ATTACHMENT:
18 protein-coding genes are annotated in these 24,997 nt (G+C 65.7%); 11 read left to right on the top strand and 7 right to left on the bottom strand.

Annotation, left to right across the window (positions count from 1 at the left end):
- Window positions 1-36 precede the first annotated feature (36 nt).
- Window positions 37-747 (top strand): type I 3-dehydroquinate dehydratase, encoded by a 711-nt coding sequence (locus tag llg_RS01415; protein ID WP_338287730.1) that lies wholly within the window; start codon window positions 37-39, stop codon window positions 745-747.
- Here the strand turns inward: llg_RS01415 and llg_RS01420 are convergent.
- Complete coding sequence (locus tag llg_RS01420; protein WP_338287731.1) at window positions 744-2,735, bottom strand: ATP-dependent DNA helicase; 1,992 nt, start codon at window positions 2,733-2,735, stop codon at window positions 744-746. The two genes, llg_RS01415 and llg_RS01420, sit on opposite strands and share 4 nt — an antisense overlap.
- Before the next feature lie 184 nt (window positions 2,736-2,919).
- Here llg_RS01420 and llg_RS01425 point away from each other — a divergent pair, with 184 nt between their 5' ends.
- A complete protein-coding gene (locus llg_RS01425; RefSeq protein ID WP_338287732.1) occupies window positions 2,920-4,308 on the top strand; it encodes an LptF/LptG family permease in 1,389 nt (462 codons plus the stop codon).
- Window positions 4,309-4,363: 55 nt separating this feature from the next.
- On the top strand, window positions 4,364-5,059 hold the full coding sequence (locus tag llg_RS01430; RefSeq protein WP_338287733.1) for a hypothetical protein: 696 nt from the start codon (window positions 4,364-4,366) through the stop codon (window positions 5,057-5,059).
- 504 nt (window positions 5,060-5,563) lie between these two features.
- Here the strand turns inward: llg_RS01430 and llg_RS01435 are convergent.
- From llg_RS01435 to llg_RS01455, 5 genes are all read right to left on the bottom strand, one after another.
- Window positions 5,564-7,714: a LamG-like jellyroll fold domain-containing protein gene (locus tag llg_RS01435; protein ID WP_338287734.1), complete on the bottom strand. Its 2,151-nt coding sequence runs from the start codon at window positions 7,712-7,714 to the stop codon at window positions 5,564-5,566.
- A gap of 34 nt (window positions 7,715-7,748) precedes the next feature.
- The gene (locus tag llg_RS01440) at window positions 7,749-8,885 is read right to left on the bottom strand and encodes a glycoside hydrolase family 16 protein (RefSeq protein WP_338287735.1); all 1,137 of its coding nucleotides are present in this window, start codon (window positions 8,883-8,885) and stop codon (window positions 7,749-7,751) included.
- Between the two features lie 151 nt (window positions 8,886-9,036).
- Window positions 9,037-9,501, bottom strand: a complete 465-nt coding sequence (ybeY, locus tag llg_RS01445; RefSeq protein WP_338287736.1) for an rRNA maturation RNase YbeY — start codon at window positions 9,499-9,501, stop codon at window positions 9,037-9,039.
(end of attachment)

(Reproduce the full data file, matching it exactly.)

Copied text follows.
18 protein-coding genes are annotated in these 24,997 nt (G+C 65.7%); 11 read left to right on the top strand and 7 right to left on the bottom strand.

Annotation, left to right across the window (positions count from 1 at the left end):
- Window positions 1-36 precede the first annotated feature (36 nt).
- Window positions 37-747 (top strand): type I 3-dehydroquinate dehydratase, encoded by a 711-nt coding sequence (locus tag llg_RS01415; protein ID WP_338287730.1) that lies wholly within the window; start codon window positions 37-39, stop codon window positions 745-747.
- Here the strand turns inward: llg_RS01415 and llg_RS01420 are convergent.
- Complete coding sequence (locus tag llg_RS01420; protein WP_338287731.1) at window positions 744-2,735, bottom strand: ATP-dependent DNA helicase; 1,992 nt, start codon at window positions 2,733-2,735, stop codon at window positions 744-746. The two genes, llg_RS01415 and llg_RS01420, sit on opposite strands and share 4 nt — an antisense overlap.
- Before the next feature lie 184 nt (window positions 2,736-2,919).
- Here llg_RS01420 and llg_RS01425 point away from each other — a divergent pair, with 184 nt between their 5' ends.
- A complete protein-coding gene (locus llg_RS01425; RefSeq protein ID WP_338287732.1) occupies window positions 2,920-4,308 on the top strand; it encodes an LptF/LptG family permease in 1,389 nt (462 codons plus the stop codon).
- Window positions 4,309-4,363: 55 nt separating this feature from the next.
- On the top strand, window positions 4,364-5,059 hold the full coding sequence (locus tag llg_RS01430; RefSeq protein WP_338287733.1) for a hypothetical protein: 696 nt from the start codon (window positions 4,364-4,366) through the stop codon (window positions 5,057-5,059).
- 504 nt (window positions 5,060-5,563) lie between these two features.
- Here the strand turns inward: llg_RS01430 and llg_RS01435 are convergent.
- From llg_RS01435 to llg_RS01455, 5 genes are all read right to left on the bottom strand, one after another.
- Window positions 5,564-7,714: a LamG-like jellyroll fold domain-containing protein gene (locus tag llg_RS01435; protein ID WP_338287734.1), complete on the bottom strand. Its 2,151-nt coding sequence runs from the start codon at window positions 7,712-7,714 to the stop codon at window positions 5,564-5,566.
- A gap of 34 nt (window positions 7,715-7,748) precedes the next feature.
- The gene (locus tag llg_RS01440) at window positions 7,749-8,885 is read right to left on the bottom strand and encodes a glycoside hydrolase family 16 protein (RefSeq protein WP_338287735.1); all 1,137 of its coding nucleotides are present in this window, start codon (window positions 8,883-8,885) and stop codon (window positions 7,749-7,751) included.
- Between the two features lie 151 nt (window positions 8,886-9,036).
- Window positions 9,037-9,501, bottom strand: a complete 465-nt coding sequence (ybeY, locus tag llg_RS01445; RefSeq protein WP_338287736.1) for an rRNA maturation RNase YbeY — start codon at window positions 9,499-9,501, stop codon at window positions 9,037-9,039.